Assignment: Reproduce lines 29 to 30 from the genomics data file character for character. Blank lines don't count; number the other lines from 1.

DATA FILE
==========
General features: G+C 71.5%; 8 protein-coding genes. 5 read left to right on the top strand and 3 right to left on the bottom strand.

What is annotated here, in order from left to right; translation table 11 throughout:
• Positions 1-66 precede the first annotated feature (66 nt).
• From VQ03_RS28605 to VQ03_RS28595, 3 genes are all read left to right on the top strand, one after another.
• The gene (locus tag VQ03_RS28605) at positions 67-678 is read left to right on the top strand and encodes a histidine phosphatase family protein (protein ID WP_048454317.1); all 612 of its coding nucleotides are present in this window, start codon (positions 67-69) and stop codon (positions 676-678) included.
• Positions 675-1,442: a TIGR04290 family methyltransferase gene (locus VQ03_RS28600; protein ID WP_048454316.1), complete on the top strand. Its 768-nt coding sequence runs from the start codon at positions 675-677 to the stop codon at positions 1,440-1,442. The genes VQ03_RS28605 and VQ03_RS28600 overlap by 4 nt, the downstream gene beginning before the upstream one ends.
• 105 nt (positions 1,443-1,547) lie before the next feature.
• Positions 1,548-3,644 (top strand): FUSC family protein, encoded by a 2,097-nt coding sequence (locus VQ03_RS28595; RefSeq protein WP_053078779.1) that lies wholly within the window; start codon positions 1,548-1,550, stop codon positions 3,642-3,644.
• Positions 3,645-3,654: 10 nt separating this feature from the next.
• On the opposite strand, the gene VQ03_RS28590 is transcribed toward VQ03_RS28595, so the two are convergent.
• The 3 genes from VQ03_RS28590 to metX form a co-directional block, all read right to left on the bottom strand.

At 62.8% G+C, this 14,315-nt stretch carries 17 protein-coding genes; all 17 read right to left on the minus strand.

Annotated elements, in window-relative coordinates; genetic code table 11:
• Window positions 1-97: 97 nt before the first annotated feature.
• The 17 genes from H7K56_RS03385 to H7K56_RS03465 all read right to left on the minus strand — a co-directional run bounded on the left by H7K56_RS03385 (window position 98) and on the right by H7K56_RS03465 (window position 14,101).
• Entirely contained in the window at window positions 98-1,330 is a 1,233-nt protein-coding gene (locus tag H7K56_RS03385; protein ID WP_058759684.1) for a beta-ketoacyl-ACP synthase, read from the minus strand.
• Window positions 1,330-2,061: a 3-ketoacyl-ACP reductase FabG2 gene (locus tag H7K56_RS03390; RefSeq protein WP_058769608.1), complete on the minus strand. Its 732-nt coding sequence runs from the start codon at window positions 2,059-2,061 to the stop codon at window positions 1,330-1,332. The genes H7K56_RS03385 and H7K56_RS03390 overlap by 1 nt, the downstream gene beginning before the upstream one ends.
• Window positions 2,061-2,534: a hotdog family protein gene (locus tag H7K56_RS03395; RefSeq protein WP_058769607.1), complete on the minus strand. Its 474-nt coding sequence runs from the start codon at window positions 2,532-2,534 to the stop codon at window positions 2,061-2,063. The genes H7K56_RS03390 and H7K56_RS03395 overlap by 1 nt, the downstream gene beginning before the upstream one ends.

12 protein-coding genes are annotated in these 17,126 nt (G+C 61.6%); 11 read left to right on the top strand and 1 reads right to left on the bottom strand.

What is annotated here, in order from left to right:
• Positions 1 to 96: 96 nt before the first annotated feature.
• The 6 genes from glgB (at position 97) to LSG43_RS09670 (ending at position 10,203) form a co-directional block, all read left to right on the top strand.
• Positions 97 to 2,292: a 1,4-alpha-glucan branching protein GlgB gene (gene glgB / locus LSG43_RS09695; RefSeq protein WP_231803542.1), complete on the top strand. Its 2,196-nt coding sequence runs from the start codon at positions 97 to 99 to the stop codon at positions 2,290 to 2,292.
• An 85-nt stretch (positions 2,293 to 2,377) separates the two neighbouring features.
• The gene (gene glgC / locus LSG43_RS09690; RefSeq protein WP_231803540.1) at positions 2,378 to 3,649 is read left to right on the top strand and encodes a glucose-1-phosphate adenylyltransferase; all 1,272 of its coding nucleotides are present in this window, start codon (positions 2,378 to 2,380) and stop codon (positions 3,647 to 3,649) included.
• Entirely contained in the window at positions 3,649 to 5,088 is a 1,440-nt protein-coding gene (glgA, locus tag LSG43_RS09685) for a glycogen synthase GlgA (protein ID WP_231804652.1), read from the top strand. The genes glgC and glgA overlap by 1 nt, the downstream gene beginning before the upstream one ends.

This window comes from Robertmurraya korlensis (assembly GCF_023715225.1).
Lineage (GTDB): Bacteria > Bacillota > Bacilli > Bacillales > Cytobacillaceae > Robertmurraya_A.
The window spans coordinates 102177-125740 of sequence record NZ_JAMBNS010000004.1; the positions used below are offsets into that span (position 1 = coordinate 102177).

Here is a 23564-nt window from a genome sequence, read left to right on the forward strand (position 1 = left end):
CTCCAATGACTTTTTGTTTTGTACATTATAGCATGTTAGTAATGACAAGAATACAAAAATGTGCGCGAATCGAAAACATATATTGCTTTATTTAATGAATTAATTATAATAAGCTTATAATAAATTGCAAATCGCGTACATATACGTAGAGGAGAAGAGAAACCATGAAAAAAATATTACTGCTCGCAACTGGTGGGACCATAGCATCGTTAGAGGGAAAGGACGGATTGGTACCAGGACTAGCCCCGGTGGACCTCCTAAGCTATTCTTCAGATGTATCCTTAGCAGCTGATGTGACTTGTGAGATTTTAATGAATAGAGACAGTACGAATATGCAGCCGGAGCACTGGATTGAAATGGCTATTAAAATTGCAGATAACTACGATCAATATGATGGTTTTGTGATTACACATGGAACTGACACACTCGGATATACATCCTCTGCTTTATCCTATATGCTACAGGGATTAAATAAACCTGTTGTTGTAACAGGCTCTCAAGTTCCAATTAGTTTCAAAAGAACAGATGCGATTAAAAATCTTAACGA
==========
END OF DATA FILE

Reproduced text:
The window spans coordinates 102177-125740 of sequence record NZ_JAMBNS010000004.1; the positions used below are offsets into that span (position 1 = coordinate 102177).

Here is a 23564-nt window from a genome sequence, read left to right on the forward strand (position 1 = left end):